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Publication numberUS3881859 A
Publication typeGrant
Publication dateMay 6, 1975
Filing dateNov 23, 1973
Priority dateNov 23, 1973
Also published asCA1026421A1, DE2444876A1
Publication numberUS 3881859 A, US 3881859A, US-A-3881859, US3881859 A, US3881859A
InventorsWillard C Hamilton
Original AssigneeXerox Corp
Export CitationBiBTeX, EndNote, RefMan
External Links: USPTO, USPTO Assignment, Espacenet
Stripper finger design to prevent {37 oil-on-the-copy{38
US 3881859 A
Fuser for a xerographic reproducing apparatus characterized by the provision of means for stripping the copy paper from the heated fuser roll. The stripping means is characterized by the provision of a plurality of bifurcated finger-like elements wherein an oil absorbent material is disposed between the portions forming the bifurcation for the purpose of removing excess release agent material at the leading edges of the finger-like elements.
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Description  (OCR text may contain errors)

[ May 6,1975

United States Patent 1191 Hamilton STRIPPER FINGER DESIGN TO PREVENT 2,704,026 3/1955 3,405,683 10/1968 11 1970 50 2 /8 II I 1 Rogge et Jons et OlL-ON-THE-COPY 3,537,404 Rohrbacher 3,660,863 5/1972 Gerpasi,........

[75] Inventor: Willard C. Hamilton, Webster, NY.

Xerox Corporation, Stamford,

355/15 3,718,116 2/1973 Thettu 118/60 FOREIGN PATENTS OR APPLICATIONS [73] Assignee:


568,141 3/1945 United Kingdom....... 101/425 22 Filed: Nov. 23, 1973 PP 418,538 Primary Examiner-John J. Camby Assistant Examiner-Henry C. Yuen ABSTRACT Fuser for a xerographic reproducing apparatus characterized by the provision of means for stripping the copy paper from the heated fuser roll. The stripping means is characterized by the provision of a plurality of bifurcated finger-like elements wherein an oil absorbent material is disposed between the portions forming the bifurcation for the purpose of removing umco n 87 703 1 62B4 m n 6 1 n 2 5 4 I.. Q W91 .1 u ...3 m b m W247 ll" .77 2 u DA 3 1 4 HWR n "m, ,3

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d S Ld a I. U IF I I] 2 00 5 55 I [I [56] References Cited excess release agent material at the leading edges of UNITED STATES PATENTS the finger-like elements.

2,339,891 1/1944 Tarnuzzer............................. 118/70 7 Claims, 3 Drawing Figures STRIPPER FINGERDESIGN TO PREVENT OlL-ON-THE-CO PY" BACKGROUND OF THE INVENTION This invention relates, in general, to apparatus for stripping copy paper from aheated fuser roll in a xerographic reproducing apparatus and, more particularly, to stripping apparatus suitable for stripping copies from a fuser roll to which a liquid release agent has been applied for preventing toner offset.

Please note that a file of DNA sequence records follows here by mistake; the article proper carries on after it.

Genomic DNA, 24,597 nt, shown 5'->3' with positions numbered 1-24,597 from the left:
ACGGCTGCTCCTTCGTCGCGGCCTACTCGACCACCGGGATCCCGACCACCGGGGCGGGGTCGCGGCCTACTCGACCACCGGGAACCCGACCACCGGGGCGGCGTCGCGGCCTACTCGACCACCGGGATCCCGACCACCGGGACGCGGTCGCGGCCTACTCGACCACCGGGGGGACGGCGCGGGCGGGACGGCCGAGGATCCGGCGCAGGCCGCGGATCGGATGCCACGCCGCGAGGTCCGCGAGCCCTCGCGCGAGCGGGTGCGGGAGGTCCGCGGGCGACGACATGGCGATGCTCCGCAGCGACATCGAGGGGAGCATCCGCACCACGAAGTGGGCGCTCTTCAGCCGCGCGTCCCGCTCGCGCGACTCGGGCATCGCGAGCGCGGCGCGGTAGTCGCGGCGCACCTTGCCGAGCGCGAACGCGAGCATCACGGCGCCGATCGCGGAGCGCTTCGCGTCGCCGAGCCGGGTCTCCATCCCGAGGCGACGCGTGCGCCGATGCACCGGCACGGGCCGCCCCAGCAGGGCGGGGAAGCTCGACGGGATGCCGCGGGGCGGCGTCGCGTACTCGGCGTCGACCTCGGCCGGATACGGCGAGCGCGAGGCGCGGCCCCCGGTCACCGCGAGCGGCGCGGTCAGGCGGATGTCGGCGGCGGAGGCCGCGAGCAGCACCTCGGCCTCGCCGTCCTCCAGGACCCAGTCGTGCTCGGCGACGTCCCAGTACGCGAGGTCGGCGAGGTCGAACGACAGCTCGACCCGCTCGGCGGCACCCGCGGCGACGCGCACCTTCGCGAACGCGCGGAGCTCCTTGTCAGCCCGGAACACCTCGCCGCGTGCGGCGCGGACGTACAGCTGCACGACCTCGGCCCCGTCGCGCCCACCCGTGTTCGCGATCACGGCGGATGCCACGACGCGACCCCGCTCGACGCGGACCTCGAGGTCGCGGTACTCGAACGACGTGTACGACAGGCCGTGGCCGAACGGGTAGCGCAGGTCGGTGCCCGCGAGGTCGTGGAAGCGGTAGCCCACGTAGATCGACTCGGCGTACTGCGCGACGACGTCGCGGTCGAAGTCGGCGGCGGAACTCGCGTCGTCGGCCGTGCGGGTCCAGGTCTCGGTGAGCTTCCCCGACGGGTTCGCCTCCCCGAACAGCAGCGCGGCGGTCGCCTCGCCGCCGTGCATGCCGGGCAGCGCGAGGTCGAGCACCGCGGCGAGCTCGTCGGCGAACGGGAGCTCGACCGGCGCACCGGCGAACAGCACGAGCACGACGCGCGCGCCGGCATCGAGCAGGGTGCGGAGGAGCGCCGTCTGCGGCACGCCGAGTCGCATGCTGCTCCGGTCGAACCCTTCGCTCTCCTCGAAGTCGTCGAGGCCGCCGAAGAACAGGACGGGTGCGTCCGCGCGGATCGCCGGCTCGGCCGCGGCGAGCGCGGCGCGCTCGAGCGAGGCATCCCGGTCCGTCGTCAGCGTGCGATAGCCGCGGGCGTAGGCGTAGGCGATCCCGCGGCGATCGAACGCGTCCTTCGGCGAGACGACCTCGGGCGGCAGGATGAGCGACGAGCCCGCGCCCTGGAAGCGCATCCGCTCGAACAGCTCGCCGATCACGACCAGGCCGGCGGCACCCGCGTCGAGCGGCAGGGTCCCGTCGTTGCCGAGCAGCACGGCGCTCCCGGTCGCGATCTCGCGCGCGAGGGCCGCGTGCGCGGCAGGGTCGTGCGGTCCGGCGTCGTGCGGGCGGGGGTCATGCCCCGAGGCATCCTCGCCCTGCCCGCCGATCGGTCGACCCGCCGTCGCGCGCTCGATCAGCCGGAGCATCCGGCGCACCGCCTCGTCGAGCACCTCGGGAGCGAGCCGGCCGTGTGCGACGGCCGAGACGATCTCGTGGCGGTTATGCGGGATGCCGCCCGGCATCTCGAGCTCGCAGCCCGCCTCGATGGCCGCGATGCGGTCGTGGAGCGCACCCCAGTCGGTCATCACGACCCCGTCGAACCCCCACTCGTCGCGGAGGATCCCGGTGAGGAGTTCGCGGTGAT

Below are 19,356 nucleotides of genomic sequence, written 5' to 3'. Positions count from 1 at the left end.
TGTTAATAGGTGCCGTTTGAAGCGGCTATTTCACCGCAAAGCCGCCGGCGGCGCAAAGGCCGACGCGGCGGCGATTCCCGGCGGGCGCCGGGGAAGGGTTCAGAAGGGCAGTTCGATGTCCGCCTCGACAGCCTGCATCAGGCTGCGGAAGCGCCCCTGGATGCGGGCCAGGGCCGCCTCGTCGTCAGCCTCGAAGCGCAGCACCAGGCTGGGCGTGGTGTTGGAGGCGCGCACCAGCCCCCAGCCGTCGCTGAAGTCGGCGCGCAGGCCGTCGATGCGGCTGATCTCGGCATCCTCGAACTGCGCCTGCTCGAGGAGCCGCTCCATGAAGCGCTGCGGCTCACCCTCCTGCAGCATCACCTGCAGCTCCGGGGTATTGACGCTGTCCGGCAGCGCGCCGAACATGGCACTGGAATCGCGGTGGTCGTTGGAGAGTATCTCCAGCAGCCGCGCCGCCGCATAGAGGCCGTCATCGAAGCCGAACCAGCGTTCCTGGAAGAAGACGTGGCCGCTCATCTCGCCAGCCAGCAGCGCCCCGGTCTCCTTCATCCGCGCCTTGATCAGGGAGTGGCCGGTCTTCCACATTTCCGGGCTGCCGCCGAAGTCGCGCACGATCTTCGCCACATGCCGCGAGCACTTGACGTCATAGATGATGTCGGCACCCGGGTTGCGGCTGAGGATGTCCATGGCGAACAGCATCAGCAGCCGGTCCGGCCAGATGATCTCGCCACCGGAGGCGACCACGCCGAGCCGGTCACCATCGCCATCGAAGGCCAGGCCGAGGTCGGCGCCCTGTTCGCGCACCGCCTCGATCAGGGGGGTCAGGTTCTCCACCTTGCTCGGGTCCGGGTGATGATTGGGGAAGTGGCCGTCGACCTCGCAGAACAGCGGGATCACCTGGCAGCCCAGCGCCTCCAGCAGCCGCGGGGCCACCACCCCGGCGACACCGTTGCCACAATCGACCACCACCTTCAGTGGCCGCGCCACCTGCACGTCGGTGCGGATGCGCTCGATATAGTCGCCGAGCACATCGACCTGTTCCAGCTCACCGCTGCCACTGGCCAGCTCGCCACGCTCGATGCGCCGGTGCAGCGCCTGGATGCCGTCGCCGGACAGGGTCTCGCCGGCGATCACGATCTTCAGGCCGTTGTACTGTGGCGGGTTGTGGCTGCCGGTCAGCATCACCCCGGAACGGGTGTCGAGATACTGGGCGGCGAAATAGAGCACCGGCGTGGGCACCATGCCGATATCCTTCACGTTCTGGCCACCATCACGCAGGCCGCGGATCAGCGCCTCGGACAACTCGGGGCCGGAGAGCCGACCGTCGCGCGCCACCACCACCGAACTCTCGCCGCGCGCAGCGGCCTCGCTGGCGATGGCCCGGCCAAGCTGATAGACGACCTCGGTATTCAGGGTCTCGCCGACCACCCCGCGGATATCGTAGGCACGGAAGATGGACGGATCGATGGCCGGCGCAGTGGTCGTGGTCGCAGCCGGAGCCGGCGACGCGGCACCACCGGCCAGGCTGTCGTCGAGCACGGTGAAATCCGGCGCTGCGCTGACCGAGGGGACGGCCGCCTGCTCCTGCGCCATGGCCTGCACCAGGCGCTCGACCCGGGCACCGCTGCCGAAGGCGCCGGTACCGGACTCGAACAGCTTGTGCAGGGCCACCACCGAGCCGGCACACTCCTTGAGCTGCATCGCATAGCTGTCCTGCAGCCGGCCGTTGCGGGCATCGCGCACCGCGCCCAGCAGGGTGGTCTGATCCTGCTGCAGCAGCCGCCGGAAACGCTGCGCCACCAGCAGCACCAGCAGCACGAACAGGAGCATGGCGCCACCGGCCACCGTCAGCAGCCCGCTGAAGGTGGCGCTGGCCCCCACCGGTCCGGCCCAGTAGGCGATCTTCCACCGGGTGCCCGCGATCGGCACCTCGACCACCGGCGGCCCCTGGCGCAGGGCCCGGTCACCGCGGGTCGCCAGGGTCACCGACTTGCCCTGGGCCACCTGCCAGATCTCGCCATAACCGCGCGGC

In the process of xerography, a light image of an original to be copied is typically recorded in the form of a latent electrostatic image upon a photosensitive member with subsequent rendering of the latent image visible by the application of electroscopic marking particles, commonly referred to as toner. The visual image can be either fixed directly upon the photosenstive member or transferred from the member to a sheet of plain paper with subsequent affixing of the image thereto.

In order to permanently affix or fuse an electroscopic toner material onto a support member by heat, it is necessary to elevate the temperature of the toner material to a point at which the constituents of the toner material coalesce and become tacky. This action causes the toner to be absorbed to some extent into the fibers of the support member which in many instances constitutes plain paper. Thereafter, as the toner material is cooled, solidification of the toner material occurs caus' ing the toner material to be firmly bonded to the support member.

In both the electrographic as well as the xerographic recording arts, the use of thermal energy for fusing toner images onto a support member is old and wellknown.

One approach to thermal fusing of electroscopic toner images onto a support has been to pass the support with the toner images thereon between a pair of opposed roller members at least one of which is either externally or internally heated.

During operation of a fusing system of the abovedescribed type, the support member to which the toner images are electrostatically adhered is moved through the nip formed between the rolls with the toner image contacting the fuser roll to thereby produce heating of the toner images within the nip. By controlling the heat transferred to the toner and by the provision of proper roll surface materials virtually no offsetting of the toner particles from the copy sheet to the fuser roll is experienced under normal conditions. This is because the heat applied to the surface of the roller is insufficient to raise the temperature of the surface of the roller above the hot offset temperature of the toner whereat the toner particles 'of the image areas of the toner would liquefy and cause a shearing action in the central portion of the molten toner to thereby result in offset. Shearing occurs when the inter-particle forces holding the viscous toner mass together is less than the surface energy forces tending to offset it to a contacting surface such as the fuser roll.

Occasionally, however, extraneous toner particles will be offset to the fuser roll by an insufficient application of heat to the surface thereof; by imperfections in the properties of the entire surface of the roll, or by the toner particles insufficiently adhering to the copy sheet by the electrostatic forces which normally hold them there. In such a case, extraneous toner particles may be transferred to the surface of the fuser roll beyond the nip, with subsequent transfer to the back-up roll during periods of time when no copy paper is in the nip and 'before the back-up roll can be moved out of contact with the the fuser roll.